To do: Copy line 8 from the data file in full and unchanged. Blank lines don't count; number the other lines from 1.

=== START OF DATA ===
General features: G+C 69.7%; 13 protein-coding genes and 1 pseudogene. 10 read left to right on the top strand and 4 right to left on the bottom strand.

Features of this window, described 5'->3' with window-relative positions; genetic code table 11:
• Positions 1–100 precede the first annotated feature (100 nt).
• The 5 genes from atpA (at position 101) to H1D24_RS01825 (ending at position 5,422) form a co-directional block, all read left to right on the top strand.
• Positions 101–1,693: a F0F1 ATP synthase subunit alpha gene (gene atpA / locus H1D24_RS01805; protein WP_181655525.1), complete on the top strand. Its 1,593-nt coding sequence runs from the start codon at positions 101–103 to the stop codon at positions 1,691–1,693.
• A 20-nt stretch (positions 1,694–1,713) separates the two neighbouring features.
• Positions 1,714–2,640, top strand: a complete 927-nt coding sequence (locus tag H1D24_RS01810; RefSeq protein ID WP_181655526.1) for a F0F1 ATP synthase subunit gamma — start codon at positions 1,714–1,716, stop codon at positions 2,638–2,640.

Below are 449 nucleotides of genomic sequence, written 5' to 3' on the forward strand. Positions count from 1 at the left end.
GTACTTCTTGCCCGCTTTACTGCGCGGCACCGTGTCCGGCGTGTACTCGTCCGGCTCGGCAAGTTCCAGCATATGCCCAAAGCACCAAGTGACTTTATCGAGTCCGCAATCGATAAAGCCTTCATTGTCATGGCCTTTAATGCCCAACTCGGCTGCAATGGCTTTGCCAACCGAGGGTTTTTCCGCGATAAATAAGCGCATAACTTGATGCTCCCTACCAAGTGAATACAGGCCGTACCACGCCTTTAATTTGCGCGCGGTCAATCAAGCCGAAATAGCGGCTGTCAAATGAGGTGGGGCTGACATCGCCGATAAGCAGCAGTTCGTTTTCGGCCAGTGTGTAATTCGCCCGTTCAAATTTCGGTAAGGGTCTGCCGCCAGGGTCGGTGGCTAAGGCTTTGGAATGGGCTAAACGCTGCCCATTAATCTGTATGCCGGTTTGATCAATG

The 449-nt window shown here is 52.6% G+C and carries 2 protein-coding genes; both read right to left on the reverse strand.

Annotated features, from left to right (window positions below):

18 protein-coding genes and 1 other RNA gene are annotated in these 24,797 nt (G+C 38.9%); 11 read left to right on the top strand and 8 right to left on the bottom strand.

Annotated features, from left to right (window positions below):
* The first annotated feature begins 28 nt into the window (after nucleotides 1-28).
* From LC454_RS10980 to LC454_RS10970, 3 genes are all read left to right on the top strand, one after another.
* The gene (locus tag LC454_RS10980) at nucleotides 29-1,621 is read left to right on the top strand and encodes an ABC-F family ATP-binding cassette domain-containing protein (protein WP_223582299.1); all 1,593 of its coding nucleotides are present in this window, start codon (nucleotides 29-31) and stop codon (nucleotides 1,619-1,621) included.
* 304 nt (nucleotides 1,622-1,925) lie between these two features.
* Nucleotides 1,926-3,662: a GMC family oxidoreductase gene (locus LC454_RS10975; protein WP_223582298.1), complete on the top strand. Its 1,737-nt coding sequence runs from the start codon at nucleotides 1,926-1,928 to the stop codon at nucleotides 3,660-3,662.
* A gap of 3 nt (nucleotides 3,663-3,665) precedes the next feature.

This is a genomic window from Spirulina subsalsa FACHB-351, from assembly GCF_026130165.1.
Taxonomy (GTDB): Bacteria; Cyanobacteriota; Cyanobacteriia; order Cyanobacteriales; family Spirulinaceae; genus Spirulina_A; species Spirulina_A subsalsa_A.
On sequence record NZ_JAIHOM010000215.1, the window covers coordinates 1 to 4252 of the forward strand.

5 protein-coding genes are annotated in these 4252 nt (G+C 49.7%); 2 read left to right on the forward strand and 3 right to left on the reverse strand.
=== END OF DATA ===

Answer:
Below are 449 nucleotides of genomic sequence, written 5' to 3' on the forward strand. Positions count from 1 at the left end.